Degradation of Water Contaminants with Continuous Photoreactor

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Chemical products, such as methyl t-butyl ether (MTBE), 1,4-dioxane (DIOX), ethyl t-butyl ether (ETBE), t-amyl methyl ether (TAME), and diisopropyl ether (DIPE), are commonly used as solvents and gasoline additives. All have recently exhibited a presence in public water systems and are a significant cause of water contamination. These compounds are soluble in water and are chemically stable. Therefore, removal can be both expensive and difficult to apply to large systems. Recent approaches, such as activated carbon, can be applied to ether contamination, but its bed life is diminished by up to 75 percent, and then, the activated carbon must be collected and incinerated to destroy the contamination. Air stripping is another approach, but is costly and not very effective due to the high solubility of MTBE and DIOX. In addition, chemical treatment, such as hydrogen peroxide and Cu/Fe reagent or KMnO4, can produce dangerous amounts of heat and can leave metal cations in the solution. Hence, there is an unmet need to find an effective removal system that is applicable to larger scale municipal water systems.

Researchers at Purdue University have designed a series of continuous flow photoreactors that can effectively remove these compounds. MTBE, ETBE, TAME, DIOX, and DIPE undergo a degradation process involving visible/near UV light (300-600nm). Therefore, TiO2 coated glass tubing or beads are placed and water soluble ethers can be partially degraded using simple fluorescent lighting, up to 15 percent in less than two meters of reaction flow distance. This system is advantageous because oxygen concentration is kept constant throughout the process, so destruction of the substrate is not limited by oxygenation of the solution. Second, by coating the TiO2 onto surfaces of glass beads, there are no in-solution reaction components, catalyst, or products that must be dealt with at the end. Third, the results demonstrate that the same process can also work for other water soluble ethers. Finally, the reactor design is not limited by size and is expandable to larger municipal water systems that use larger flow rates, and thereby, resulting in improved degradation of many dangerous water contaminants.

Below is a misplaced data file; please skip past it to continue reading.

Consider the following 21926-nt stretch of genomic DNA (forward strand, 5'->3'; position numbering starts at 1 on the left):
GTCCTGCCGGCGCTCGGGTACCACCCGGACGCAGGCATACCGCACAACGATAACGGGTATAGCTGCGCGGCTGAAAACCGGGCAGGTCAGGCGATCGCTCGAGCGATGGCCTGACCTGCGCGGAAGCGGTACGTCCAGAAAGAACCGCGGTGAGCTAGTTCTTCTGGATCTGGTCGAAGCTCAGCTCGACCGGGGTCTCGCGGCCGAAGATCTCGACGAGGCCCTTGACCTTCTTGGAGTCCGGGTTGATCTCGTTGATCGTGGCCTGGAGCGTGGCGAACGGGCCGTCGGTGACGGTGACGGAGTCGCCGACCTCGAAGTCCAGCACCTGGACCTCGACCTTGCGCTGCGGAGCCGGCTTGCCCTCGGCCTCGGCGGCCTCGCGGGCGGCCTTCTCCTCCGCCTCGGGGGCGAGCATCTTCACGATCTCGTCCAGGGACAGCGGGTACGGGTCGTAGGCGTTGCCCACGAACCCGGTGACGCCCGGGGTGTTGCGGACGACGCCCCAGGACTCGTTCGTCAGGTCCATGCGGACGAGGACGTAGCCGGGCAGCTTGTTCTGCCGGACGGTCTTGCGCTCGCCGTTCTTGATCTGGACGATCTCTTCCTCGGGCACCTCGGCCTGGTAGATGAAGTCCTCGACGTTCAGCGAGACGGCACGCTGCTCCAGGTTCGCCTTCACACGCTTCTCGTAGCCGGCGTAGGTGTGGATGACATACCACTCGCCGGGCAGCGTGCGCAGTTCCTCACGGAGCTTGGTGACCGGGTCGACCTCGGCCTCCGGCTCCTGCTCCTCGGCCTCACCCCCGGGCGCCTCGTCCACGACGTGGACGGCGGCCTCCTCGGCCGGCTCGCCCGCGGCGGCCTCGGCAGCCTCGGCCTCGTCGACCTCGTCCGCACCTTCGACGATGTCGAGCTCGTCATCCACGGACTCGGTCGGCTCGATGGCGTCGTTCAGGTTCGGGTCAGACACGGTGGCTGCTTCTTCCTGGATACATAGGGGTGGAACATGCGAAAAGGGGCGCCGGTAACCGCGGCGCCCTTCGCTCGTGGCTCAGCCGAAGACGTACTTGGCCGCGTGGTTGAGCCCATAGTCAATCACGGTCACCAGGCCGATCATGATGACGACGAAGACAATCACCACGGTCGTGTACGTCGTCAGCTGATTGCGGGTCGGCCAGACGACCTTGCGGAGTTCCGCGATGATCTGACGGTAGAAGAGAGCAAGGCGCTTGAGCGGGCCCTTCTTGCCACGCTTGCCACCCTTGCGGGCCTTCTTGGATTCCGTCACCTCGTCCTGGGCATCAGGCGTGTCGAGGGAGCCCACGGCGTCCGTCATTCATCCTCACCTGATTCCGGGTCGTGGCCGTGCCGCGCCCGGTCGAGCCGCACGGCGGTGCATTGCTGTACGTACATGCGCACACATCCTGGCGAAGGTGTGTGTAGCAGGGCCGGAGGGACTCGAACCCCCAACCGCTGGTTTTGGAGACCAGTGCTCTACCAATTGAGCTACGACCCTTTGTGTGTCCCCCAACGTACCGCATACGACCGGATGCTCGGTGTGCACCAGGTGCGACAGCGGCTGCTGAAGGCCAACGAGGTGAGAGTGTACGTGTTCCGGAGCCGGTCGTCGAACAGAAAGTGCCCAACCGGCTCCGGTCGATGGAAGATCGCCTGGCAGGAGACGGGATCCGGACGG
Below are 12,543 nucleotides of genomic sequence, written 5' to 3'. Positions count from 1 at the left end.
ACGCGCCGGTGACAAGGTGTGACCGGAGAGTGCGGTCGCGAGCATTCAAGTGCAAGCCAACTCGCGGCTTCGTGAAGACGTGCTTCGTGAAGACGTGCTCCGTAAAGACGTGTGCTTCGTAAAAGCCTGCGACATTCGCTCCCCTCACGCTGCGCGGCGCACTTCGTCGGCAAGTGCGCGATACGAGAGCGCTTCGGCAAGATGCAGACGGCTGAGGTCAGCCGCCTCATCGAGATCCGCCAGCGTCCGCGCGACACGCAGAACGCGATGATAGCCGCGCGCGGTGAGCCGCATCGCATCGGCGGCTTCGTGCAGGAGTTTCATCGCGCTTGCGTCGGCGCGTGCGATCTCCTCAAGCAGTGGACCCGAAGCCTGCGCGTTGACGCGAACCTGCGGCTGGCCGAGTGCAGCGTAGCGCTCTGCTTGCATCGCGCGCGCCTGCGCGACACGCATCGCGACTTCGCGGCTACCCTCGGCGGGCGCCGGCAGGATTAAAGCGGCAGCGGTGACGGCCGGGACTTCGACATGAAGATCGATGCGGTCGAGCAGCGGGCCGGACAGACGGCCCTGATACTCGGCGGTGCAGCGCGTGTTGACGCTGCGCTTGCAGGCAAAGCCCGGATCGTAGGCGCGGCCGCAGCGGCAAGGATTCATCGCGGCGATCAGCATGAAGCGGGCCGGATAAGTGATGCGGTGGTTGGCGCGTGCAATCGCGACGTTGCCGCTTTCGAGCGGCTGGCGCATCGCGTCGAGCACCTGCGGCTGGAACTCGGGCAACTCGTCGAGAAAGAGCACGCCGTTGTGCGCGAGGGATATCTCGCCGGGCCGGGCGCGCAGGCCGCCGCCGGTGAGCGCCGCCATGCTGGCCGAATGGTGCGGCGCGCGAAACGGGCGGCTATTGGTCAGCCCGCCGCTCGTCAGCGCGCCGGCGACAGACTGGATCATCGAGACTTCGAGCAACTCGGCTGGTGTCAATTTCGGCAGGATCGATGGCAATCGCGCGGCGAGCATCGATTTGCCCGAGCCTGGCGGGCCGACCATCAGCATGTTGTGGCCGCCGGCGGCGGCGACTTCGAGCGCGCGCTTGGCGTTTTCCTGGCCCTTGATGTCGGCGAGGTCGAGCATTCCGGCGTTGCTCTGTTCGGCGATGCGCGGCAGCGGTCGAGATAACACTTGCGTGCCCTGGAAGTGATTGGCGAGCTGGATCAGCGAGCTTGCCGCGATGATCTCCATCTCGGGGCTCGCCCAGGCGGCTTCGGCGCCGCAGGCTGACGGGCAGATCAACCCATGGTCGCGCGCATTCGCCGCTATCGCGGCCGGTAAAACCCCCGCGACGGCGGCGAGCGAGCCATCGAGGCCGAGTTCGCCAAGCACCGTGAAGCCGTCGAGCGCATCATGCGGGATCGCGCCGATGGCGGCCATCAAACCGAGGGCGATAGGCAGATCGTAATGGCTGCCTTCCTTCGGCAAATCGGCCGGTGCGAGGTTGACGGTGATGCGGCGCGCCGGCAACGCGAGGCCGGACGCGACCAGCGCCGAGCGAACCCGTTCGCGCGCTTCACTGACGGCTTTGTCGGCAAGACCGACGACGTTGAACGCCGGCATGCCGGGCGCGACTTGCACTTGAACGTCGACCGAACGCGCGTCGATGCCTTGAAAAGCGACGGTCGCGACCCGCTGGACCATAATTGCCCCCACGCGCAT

-Effective removal of water contaminants
-Constant oxygenation and no in-solution reactions
-Reactor not limited by size

Potential Applications:
-Public water systems
Jun 10, 2016
Utility Patent
United States
Jul 30, 2019

Jun 10, 2015
United States
Purdue Office of Technology Commercialization
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